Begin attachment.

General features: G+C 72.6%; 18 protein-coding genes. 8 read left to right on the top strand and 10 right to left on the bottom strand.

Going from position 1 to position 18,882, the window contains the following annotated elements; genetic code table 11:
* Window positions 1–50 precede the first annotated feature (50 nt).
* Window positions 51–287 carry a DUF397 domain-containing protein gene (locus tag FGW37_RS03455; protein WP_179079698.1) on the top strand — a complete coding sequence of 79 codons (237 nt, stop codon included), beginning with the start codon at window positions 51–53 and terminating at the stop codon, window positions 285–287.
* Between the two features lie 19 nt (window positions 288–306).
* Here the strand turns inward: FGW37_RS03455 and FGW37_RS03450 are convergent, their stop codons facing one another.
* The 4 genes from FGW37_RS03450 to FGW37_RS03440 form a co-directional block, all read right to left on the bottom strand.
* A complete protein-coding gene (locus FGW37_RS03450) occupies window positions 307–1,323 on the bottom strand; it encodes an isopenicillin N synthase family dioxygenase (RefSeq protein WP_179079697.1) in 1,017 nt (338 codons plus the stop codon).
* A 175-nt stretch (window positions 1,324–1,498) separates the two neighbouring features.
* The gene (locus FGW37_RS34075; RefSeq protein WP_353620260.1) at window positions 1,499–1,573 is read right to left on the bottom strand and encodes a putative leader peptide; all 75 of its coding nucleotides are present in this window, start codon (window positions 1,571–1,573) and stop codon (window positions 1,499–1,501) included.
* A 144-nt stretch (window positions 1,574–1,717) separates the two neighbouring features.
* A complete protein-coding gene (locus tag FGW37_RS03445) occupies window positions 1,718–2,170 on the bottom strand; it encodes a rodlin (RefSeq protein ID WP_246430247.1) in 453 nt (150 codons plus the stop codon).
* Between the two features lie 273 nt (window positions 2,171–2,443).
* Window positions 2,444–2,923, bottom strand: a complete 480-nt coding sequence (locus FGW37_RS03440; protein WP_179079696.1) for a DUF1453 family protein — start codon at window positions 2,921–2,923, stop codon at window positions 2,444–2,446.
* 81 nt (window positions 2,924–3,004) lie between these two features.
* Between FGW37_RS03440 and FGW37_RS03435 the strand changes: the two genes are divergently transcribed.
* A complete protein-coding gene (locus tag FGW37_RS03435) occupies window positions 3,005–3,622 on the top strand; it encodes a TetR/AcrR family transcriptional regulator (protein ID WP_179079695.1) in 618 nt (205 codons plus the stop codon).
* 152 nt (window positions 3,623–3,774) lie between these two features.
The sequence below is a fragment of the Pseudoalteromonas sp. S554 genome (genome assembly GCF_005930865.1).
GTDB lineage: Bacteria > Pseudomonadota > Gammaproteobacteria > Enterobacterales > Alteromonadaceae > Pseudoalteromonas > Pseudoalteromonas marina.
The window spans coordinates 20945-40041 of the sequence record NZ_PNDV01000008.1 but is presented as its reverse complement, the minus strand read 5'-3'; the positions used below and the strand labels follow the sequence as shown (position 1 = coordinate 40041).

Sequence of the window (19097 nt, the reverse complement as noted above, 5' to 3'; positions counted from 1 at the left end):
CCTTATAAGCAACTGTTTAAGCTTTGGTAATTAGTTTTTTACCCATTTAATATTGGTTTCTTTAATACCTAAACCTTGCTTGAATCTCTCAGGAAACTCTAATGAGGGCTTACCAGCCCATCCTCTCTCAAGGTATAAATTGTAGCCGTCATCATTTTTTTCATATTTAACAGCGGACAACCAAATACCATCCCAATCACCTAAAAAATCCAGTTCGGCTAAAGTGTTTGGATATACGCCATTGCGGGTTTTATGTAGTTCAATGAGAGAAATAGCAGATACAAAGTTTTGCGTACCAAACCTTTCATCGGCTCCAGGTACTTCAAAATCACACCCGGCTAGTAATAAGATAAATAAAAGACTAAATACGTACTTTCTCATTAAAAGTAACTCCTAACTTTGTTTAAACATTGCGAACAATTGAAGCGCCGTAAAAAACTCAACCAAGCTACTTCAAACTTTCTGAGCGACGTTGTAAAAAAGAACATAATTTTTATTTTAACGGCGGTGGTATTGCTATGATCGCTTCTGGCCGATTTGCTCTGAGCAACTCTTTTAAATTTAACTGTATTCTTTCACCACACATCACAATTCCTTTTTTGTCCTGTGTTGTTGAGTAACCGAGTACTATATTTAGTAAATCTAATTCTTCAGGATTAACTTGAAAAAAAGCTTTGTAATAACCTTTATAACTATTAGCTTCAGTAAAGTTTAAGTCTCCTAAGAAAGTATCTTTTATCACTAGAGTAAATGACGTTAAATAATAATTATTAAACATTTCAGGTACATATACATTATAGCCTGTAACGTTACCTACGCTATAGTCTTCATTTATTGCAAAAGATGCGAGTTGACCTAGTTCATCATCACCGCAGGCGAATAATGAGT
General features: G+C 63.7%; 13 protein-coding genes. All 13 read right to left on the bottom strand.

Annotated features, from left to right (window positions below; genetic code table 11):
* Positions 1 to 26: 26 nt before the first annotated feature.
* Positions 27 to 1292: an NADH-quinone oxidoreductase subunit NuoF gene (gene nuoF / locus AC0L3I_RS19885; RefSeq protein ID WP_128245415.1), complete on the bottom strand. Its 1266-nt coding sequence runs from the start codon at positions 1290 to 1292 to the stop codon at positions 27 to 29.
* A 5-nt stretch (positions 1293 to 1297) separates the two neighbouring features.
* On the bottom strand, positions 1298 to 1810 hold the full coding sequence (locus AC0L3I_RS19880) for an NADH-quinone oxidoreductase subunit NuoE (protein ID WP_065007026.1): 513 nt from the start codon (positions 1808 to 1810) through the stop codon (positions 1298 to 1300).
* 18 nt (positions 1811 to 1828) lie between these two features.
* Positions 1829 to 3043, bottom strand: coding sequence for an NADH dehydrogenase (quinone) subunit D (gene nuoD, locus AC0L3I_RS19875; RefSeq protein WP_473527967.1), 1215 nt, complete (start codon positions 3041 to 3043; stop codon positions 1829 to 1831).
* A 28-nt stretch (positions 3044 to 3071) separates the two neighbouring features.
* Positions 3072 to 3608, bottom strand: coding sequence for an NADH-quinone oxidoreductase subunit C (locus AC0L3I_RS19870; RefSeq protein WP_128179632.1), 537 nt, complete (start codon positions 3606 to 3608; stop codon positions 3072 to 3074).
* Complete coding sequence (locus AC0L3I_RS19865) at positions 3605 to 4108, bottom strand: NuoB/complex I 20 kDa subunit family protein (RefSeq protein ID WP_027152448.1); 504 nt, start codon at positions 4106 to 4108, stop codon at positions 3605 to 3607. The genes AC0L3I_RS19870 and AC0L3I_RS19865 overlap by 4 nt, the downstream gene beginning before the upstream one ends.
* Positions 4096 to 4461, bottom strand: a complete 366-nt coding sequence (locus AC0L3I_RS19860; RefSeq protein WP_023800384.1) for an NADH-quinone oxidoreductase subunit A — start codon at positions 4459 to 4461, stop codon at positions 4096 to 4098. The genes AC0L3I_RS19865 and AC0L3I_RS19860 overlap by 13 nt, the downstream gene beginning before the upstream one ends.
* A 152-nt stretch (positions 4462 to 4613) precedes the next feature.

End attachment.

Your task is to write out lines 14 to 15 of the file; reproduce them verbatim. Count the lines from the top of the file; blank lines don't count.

* Window positions 2,444–2,923, bottom strand: a complete 480-nt coding sequence (locus FGW37_RS03440; protein WP_179079696.1) for a DUF1453 family protein — start codon at window positions 2,921–2,923, stop codon at window positions 2,444–2,446.
* 81 nt (window positions 2,924–3,004) lie between these two features.